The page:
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Biden’s Made-in-USA Mandate for Tax Credit Sparks Solar Dispute


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The Biden administration is preparing to decide how much American-made equipment must be used in renewable projects in order to get an extra tax credit under the new climate law, addressing a key dispute between energy developers and solar panel manufacturers.The coming Treasury Department guidance could unleash millions of dollars in bonus tax credits for individual solar arrays and wind farms — and help dictate the future of $20 billion in potential investment in new US manufacturing plants. The decision presents a fresh test of President Joe Biden’s ability to balance the often conflicting goals of rapidly ramping up domestic clean energy manufacturing and swiftly combating climate change by accelerating the deployment of renewable power projects.

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Workers install solar panels at a solar generating facility in Milligan, Tennessee.

At issue is a so-called domestic content bonus — worth up to 10% in extra tax credits — designed to help lure clean energy manufacturing back to the US. Under the Inflation Reduction Act, renewable projects generally qualify if they contain at least 40% of US fabricated products.

Senior Biden adviser John Podesta has signaled support for strict implementation to wrest supply chains back from China. In leveraging federal taxpayer dollars, the goal is “expanding American job creation and investment,” he said. If companies choose not to take advantage of the bonus because of the domestic content requirements, “they’re perfectly free to do that.”

Solar manufacturers are also encouraging a hard line and want the standard applied not just to solar panels but also their component cells, the key ingredient that converts the sun’s rays into electricity. It’s a threshold few panels would meet today, possibly just those of Arizona-based First Solar Inc., though more are coming. Hanwha Qcells and Maxeon Solar Technologies Ltd. may be less than two years behind.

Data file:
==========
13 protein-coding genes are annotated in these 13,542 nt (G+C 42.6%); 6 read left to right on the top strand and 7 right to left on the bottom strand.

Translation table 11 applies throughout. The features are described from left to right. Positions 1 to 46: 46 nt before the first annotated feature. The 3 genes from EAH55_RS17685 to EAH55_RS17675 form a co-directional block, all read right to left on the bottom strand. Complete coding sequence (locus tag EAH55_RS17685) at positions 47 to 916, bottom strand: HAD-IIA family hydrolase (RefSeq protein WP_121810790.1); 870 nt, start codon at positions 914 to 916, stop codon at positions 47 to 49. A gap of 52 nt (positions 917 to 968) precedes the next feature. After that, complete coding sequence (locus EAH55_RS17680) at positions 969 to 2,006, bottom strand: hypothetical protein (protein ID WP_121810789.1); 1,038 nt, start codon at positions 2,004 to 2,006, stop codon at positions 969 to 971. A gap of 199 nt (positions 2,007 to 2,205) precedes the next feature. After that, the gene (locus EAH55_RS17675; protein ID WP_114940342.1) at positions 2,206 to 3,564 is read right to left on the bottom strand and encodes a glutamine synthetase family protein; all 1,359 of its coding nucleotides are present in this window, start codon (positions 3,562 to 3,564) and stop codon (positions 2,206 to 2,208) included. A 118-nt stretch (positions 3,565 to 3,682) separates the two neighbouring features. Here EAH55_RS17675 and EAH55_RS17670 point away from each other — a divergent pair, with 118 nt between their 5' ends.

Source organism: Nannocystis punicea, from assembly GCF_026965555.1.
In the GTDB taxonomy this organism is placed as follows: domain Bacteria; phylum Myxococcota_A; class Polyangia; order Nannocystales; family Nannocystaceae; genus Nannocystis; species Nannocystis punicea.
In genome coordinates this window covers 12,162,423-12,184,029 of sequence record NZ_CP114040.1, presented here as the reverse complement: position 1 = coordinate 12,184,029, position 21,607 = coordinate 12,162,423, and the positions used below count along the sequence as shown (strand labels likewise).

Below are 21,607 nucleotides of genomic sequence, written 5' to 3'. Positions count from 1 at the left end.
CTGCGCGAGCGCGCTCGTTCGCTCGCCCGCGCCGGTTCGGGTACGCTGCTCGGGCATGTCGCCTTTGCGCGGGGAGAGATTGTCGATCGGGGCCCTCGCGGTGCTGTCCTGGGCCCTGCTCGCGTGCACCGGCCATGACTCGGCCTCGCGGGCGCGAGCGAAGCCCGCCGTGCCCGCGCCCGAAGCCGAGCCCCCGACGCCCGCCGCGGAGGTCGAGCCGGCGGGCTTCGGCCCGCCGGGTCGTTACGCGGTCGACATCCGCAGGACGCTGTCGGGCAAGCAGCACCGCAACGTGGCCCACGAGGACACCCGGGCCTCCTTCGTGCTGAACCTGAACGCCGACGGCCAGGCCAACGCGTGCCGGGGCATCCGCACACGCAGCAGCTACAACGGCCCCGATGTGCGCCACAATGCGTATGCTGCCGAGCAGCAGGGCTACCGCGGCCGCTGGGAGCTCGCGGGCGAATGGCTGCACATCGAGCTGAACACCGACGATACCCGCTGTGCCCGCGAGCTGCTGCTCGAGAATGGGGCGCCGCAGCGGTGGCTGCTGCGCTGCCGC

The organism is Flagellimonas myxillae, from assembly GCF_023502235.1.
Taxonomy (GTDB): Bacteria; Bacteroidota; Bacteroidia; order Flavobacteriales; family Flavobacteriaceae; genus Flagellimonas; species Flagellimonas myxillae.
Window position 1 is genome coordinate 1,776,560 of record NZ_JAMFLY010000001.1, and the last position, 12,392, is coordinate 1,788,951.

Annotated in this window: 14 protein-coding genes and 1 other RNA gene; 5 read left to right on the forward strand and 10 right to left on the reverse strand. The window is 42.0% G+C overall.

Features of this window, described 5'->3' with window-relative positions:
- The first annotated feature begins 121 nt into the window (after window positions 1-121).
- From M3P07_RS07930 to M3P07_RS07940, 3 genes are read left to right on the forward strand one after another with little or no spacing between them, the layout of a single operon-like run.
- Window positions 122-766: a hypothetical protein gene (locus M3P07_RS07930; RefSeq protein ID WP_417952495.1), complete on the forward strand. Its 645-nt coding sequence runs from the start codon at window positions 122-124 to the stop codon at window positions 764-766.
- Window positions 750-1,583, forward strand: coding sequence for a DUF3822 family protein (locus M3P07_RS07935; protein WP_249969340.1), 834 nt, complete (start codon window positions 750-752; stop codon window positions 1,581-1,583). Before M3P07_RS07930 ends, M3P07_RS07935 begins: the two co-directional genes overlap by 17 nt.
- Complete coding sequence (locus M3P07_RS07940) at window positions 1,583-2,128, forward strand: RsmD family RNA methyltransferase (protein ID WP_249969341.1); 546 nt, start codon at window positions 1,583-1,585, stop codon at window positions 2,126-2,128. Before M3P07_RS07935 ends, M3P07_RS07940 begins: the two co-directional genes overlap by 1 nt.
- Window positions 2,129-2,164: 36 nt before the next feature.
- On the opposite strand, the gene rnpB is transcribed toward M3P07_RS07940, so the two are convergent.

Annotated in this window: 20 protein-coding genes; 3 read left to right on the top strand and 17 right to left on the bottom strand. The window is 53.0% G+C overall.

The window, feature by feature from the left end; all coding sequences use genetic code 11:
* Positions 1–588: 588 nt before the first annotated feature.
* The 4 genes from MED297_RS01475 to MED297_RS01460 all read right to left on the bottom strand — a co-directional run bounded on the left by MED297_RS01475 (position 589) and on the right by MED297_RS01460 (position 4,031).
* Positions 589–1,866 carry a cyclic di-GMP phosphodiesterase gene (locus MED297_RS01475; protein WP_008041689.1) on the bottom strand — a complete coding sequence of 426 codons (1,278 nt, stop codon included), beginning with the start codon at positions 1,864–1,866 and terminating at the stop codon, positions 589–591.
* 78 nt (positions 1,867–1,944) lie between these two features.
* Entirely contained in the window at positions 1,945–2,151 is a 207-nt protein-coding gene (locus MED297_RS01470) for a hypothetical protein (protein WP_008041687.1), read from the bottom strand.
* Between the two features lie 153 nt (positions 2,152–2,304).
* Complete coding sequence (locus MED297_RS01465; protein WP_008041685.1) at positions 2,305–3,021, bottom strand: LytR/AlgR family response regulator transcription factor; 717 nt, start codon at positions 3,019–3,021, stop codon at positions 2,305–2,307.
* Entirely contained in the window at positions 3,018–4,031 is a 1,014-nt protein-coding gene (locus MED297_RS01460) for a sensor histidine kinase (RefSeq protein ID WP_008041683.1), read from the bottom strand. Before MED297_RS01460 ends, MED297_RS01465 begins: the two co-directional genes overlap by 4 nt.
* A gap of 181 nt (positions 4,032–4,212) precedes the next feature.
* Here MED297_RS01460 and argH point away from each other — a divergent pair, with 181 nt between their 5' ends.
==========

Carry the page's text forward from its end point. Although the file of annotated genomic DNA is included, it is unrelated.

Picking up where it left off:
With limited options in the meantime, developers have lobbied administration officials to phase in the requirements, create a waiver or provide partial credit to US-made components.

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“The US currently lacks the capacity to produce certain products in adequate volumes to meet domestic demand,” said John Smirnow, a senior vice president with the Solar Energy Industries Association. Given the absence of US cell production, “Treasury could grant a safe harbor until it can provide clear guidance on what constitutes a manufactured product specific to solar.”

Some manufacturing advocates argue the law already provides an exemption, since projects can still get the bonus even if 60% of their manufactured components are foreign-made.

Attempts to “redefine or complexify” what manufactured goods are subject to the law “will benefit China’s solar industry, allowing it to profit from US taxpayer dollars and defeating the purpose of the bonus to promote genuine US manufacturing and develop a true domestic supply chain,” said Samantha Sloan, vice president of policy at First Solar.

There are exemptions to Buy-American mandates for some federally funded transportation projects meant to avoid increasing costs to taxpayers, said Ariel Debin, an associate with Sheppard Mullin Richter and Hampton LLP. But since the IRA bonus is an added benefit for industry, “there’s less incentive for giving people that credit right now.”

Mike Carr, head of the Solar Energy Manufacturers for America Coalition, said the group is open to a limited waiver that could support renewable deployment. “The big fear, on multiple sides, is that the IRS might do something that is too short term to give anybody any real certainty, and they kick the can down the road for a later fight.”



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